When did ‘thou’, ‘thee, ‘thy’ and ‘thine’ die an unnatural death? They lingered on in regional dialects into the last century, but I suspect they dropped out of common usage well over a century ago in the more formal Victorian era.

Intimate insult was used during the trial for treason of Sir Walter Raleigh in 1603, his accuser being the King’s Counsel Sir Edmund Coke whose family later became the Earls of Leicester and are still owners of the magnificent seat in Norfolk, Holkham Hall.

Their rivalry in the late years of Queen Elizabeth I’s reign and the early ones of King James’s, both contemporaries of Shakespeare, was well known. Sir Walter was imprisoned for over a decade in the Tower of London where he wrote the first history of the world and fathered a son. Prisoners of a certain standing were allowed long visits from their families.

A few years ago while in the USA, I stayed in Williamsburg and was fascinated by the exhibition on the site of the first English-speaking settlement. In a display cabinet was a book entitled The Discovery of Virginia by Raleigh on loan from Holkham Hall. It was open at the frontispiece where the author’s adversory, Sir Edmund Coke, had scrawled a dedication to his friend, Sir Francis Bacon, adding, ‘Did he really write it?’

This is doubly intriguing. How much boastful arrogance and subterfuge was rife in the court? Did Raleigh go to Virginia and name it after Queen Elizabeth, or did he only finance probably the first voyage of discovery to the New World properly equipped with a geographer, botanist and illustrator? In the same vein, some question whether a jobbing actor, a certain William Shakespeare, could possibly write the poetry and plays attributed to him? His name might have be used by a nobleman to disguise the fact that he wrote the plays and poetry himself, an activity that would demean his status as a knight of the realm – was Shakespeare really Sir Francis Bacon?

Whatever, a transcript of Sir Walter Raleigh’s trial survives. In it, the King’s Counsel, Sir Edward Coke, addresses him as ‘thou’ in front of the whole tribunal. In the circumstances, this would hardly been a term of friendly informality between two knights of the realm. Raleigh takes it as an insult. He protests that he should be addressed with formal respect, as ‘you’, not ‘thou’ as if he were a servant. So thou, thee and thine can be both terms of familiarity between members of a family or friends, or, in a different context, be a form of address indicating bone is speaking to a member of the lower classes.

English has lost the subtlety of address that remains in other languages. The familiar ‘thou’ when addressing a child or an adult member of the family or a close friend has been lost in the ubiquitous plural and formal ‘you’. In some languages such as Spanish, the singular form of familiar address ‘tu’ is replaces by the formal ‘usted’ (a combination of the words for ‘your grace’), their plurals being the familiar ‘vosotros’ or the formal ‘ustedes’. This distinction remains in Italian too.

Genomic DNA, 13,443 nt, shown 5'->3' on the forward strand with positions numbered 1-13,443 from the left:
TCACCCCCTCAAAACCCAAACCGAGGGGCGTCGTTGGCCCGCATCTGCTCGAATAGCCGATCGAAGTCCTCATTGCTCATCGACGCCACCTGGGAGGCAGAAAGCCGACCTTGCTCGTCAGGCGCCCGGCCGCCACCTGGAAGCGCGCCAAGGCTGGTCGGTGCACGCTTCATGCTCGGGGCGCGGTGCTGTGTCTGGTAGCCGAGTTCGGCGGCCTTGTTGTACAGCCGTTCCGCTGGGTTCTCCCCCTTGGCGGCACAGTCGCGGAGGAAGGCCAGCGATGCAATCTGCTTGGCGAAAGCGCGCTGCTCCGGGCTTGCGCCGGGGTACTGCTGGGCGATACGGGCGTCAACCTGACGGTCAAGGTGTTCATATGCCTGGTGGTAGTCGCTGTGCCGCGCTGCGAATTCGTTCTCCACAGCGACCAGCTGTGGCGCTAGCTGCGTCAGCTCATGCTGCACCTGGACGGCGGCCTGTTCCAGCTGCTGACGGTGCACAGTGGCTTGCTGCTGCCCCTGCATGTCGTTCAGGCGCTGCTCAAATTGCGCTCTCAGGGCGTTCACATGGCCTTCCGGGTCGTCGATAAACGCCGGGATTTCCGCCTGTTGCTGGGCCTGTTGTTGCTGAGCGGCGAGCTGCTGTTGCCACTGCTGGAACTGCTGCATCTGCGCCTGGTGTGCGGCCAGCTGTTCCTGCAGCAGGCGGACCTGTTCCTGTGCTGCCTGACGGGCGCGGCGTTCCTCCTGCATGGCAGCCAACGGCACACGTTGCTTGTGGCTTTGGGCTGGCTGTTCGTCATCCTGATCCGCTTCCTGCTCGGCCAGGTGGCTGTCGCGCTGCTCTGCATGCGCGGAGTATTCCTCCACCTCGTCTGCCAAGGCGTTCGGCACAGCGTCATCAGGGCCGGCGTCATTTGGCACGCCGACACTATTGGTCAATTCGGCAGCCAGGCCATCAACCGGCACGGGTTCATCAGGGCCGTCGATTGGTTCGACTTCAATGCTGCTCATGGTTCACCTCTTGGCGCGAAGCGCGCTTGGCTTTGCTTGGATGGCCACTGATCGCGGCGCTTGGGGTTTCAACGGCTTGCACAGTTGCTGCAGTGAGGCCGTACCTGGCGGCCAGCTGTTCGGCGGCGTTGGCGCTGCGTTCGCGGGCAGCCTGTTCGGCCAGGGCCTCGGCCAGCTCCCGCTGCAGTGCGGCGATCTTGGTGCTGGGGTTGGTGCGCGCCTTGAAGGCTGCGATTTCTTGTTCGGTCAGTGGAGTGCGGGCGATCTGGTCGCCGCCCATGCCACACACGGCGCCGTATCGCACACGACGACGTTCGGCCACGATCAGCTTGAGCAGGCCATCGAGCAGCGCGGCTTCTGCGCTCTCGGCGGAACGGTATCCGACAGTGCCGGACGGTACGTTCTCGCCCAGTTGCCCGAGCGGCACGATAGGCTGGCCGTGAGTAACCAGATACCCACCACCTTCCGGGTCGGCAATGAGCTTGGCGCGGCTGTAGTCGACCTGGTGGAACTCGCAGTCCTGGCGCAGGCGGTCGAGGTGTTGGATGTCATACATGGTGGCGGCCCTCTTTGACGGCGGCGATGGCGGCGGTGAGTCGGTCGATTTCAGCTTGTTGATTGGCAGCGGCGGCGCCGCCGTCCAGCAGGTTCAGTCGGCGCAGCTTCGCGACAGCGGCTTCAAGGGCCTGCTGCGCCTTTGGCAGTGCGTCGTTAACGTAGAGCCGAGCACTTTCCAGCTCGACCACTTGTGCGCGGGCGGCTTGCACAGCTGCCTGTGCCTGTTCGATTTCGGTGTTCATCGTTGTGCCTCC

Many years ago I was in an Italian household to give my first English lesson to a young member of the family. While I was waiting the kindly grandmother kept me company. I thought I was referring to my pupil, a young girl, when I asked, ‘How old is she?’(Quanti anni ha lei?) To my consternation the elderly lady was taken back, frowned and hesitated. Just in time I realised that she thought I was asking how old she was, using the formal you (Lei) (Quanti anni ha Lei?), which was rude of me. I hastily substituted the name of the child and the moment passed – a narrow linguistic escape, given that the old lady was visibly shocked by my seeming disrespect.

On a different occasion in a bank, I witnessed the indignation of a young man, only just out of his teens, being addressed by the elderly bank manager familiarly as ‘tu’. The manager probably meant to celebrate the man’s youth, but instead his client resented being addressed as if he were a child. After all, it was a business matter between adults.

Familiarity or insult have been shifted in English from the innocuous portmanteau pronoun ‘you’ for singular and plural, familiar or formal, to the inventive – or insulting – use of nouns, adjectives and pronouns, which is also true, of course, of other languages. In the process thee, thou and thine have been consigned to the linguistic dustbin and you, your and yours reign supreme and unaltered for either the singular or plural.

As a postscript, look at the current use of ‘gotten’, and not ‘got’, as the past participle for the ubiquitous verb ‘to get’ in the USA, sounding so quaint, old-fashioned and charming to British ears – definitely Shakespearean.

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